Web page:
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Is implementing a post-lunch nap beneficial on evening performance, following two nights partial sleep restriction?

Gallagher, C, Green, CE, Kenny, ML, Evans, JR, McCullagh, GDW, Pullinger, SA and Edwards, BJ (2023) Is implementing a post-lunch nap beneficial on evening performance, following two nights partial sleep restriction? Chronobiology International, 40 (9). pp. 1169-1186. ISSN 0742-0528

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We have investigated the effects that partial-sleep-restriction (PSR0, 4-h sleep retiring at 02:30 and waking at 06:30 h for two consecutive nights) have on 07:30 and 17:00 h cognitive and submaximal weightlifting; and whether this performance improves at 17:00 h following a 13:00 h powernap (0, 30 or 60-min). Fifteen resistance-trained males participated in this study. Prior to the experimental protocol, one repetition max (1RM) bench press and back squat, normative habitual sleep and food intake were recorded. Participants were familiarised with the testing protocol, then completed three experimental conditions: (i) PSR with no nap (PSR0); (ii) PSR with a 30-min nap (PSR30) and (iii) PSR with a 60-min nap (PSR60). Conditions were separated by 7 days with trial order counterbalanced. Intra-aural temperature, Profile of Mood Scores, word-colour interference, alertness and tiredness values were measured at 07:30, 11:00, 14:00, 17:00 h on the day of exercise protocol. Following final temperature measurements at 07:30 h and 17:00 h, participants completed a 5-min active warm-up before performing three repetitions of left and right-hand grip strength, followed by three repetitions at each incremental load (40, 60 and 80% of 1RM) for bench press and back squat, with a 5-min recovery between each repetition. A linear encoder was attached perpendicular to the bar used for the exercises. Average power (AP), average velocity (AV), peak velocity (PV), displacement (D) and time-to-peak velocity (tPV) were measured (MuscleLab software) during the concentric phase of the movements. Data were analysed using general linear models with repeated measures. The main findings were that implementing a nap at 13:00 h had no effect on measures of strength (grip, bench press or back squat). There was a main effect for time of day with greatest performance at 17:00 h for measures of strength. In addition to a significant effect for “load” on the bar for bench press and back squat where AP, AV, PV, D values were greatest at 40% (P < 0.05) and decreased with increased load, whereas tPV and RPE values increased with load; despite this no interaction of “load and condition” were present. A post lunch nap of 30- and 60-minute durations improved mood state, with feelings of alertness, vigour and happiness highest at 17:00 h, in contrast to confusion, tiredness and fatigue (P < 0.05), which were greater in the morning (07:30 h). The word-colour interference test, used as an indicator of cognitive function, reported significant main effect for condition, with the highest total test score in PSR60 condition (P = 0.015). In summary, unlike strength measures the implementation of a 30 or 60-minute nap improved cognitive function when in a partially sleep restricted state, compared to no nap.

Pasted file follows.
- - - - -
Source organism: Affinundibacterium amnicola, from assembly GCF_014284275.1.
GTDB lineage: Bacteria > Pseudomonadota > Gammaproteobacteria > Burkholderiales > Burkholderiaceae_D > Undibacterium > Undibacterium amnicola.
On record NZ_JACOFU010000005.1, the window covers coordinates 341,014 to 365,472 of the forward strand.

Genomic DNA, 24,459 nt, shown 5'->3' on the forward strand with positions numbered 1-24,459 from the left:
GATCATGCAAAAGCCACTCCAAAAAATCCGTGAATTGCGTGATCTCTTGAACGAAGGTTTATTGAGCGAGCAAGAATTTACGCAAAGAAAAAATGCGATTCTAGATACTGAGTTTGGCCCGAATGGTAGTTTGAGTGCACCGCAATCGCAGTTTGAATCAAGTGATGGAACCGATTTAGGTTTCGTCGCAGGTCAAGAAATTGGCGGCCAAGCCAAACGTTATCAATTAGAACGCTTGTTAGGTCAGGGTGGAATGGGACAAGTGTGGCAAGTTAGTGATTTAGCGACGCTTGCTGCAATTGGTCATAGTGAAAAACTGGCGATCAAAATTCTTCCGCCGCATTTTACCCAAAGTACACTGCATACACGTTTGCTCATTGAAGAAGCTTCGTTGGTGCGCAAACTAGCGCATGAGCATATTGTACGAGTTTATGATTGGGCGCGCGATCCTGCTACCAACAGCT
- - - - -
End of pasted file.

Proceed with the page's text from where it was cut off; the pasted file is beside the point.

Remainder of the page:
Item Type: Article
Uncontrolled Keywords: cognitive ability; core body temperature; diurnal variation; linear encoder; power lifting; power output; 06 Biological Sciences; 11 Medical and Health Sciences; Physiology
Subjects: Q Science > QH Natural history > QH301 Biology
Q Science > QP Physiology
R Medicine > RC Internal medicine > RC1200 Sports Medicine
Divisions: Sport & Exercise Sciences
Publisher: Taylor & Francis
SWORD Depositor: A Symplectic
Date Deposited: 15 Feb 2024 16:57
Last Modified: 15 Feb 2024 17:00
DOI or ID number: 10.1080/07420528.2023.2253908
URI: https://researchonline.ljmu.ac.uk/id/eprint/22636
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